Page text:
Last updated: 18 May 2022 Update History
Report Pages: 143
Analyst: Sebastien De Rosbo
South Korea is second only to Hong Kong in the world rankings of telecom market maturity. It enjoys a highly competitive but stable market, with strong central government support that helps drive the rollout of advanced infrastructure in both the fixed and mobile arenas. South Korea is also on the leading edge of the latest telecom technology developments, including around 6G. And it is host to two of the world’s top equipment manufacturers in the form of Samsung and LG.
With its highly urbanised, tech-savvy population, South Korea also enjoys very high penetration levels across all segments – fixed-line telephony (44% at the start of 2022), fixed broadband (46%), mobile voice and data (144%), and mobile broadband (120%). The performance of the mobile sector is on a par with other developed markets around the region, but it’s the wireline segment that allows South Korea to stand out from the crowd. This is partly a reflection of the large proportion of its population who live in apartment buildings (around 60%), making fibre and apartment LAN connections relatively easy and cost-effective to deploy. The government’s Ultra Broadband convergence Network (UBcN) had aimed to reach 50% adoption by the end of 2022, but that target may be a few more years away. Still, the country already has one of the world’s highest fixed broadband rates.
Fixed-line teledensity is also at a very high level compared to most of the rest of the world, but it has been on a sharp decline from a penetration rate of 60% ten years ago. That fall has forced the incumbent telco KT Corp to diversify into other telecom segments (including investments in 5G and the development of 6G) as well as non-telecom sectors (such as autonomous vehicles) in an effort to transform itself into a digital platform company. However, a major network outage in October 2021 drew the ire of the government and the police (in addition to the consumers and businesses directly affected by the shutdown), suggesting that the company may need to refocus its attention back on its core business.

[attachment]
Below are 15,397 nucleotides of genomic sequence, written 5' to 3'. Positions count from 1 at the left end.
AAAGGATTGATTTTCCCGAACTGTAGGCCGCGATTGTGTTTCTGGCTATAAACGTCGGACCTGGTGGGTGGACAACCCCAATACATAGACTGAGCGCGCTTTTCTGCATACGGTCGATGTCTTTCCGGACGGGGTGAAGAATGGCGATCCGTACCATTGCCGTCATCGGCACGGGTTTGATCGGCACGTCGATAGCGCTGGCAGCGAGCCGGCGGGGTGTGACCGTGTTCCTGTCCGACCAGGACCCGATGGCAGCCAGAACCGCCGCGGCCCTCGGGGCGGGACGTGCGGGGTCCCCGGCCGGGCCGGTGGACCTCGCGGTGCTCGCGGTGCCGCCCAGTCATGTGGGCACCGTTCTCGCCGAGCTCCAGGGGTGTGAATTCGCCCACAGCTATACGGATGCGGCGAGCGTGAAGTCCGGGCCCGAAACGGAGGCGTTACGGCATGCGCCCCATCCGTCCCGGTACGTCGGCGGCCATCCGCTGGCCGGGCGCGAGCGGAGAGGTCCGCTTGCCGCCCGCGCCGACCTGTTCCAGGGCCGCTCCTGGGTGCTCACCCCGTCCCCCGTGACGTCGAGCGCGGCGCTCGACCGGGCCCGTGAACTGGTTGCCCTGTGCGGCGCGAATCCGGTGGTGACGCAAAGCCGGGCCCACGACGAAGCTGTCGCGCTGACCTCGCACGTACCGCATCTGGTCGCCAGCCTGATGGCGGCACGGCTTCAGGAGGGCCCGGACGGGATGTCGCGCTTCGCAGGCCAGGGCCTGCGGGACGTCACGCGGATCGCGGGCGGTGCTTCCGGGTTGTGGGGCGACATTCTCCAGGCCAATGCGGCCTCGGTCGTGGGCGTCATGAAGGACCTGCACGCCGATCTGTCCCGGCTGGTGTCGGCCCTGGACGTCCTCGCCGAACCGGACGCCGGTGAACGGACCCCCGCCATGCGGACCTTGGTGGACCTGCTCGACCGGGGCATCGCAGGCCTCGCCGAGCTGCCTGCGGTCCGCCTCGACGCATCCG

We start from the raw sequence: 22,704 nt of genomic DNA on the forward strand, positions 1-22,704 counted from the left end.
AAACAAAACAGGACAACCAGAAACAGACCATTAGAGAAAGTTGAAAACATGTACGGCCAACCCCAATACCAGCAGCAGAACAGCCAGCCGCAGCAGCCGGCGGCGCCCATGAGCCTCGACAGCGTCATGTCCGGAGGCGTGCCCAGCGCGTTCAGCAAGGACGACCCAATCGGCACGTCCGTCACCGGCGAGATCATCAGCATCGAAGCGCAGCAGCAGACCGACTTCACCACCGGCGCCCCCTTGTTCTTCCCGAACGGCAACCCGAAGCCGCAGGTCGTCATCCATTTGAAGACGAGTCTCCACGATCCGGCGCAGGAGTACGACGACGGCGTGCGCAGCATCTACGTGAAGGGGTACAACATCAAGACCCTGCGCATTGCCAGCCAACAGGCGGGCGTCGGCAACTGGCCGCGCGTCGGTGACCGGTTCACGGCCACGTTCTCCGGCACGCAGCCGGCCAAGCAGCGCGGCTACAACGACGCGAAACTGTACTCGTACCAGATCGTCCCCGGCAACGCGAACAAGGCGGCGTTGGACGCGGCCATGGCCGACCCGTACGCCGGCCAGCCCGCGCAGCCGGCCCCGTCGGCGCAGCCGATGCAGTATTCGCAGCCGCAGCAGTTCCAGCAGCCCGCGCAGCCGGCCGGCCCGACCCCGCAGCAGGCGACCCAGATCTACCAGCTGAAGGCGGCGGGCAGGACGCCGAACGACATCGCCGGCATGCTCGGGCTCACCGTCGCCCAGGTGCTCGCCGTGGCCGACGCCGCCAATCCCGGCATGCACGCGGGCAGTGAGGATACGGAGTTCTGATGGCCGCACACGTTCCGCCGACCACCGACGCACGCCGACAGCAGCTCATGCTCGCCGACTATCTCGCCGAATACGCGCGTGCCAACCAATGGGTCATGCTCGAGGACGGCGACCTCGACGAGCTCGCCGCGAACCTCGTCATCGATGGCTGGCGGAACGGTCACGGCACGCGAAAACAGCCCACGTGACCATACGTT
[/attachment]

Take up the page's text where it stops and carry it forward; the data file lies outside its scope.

On the mobile front, users have enthusiastically migrated from one generation of mobile platform to the next as each iteration becomes available. There also doesn’t appear to be any great concern about there being a lack of demand for 5G in South Korea (when the country is already well supported by 4G networks), with 30% of all subscribers having already made the switch. Part of the reason behind the rapid transition may be the subsidised handsets on offer from each of the MNOs and the MVNOs – a practice that has become so widespread and cutthroat that the regulators has regularly stepped in and fined the operators billions of won for breaching the subsidy level and risking a price war that will ultimately damage the entire industry.
This report update includes regulator and operator data to February 2022; Telecom Maturity Index charts and analyses; and other recent market developments.
KT Corp, SK Telecom, LG U+, SK Broadband.
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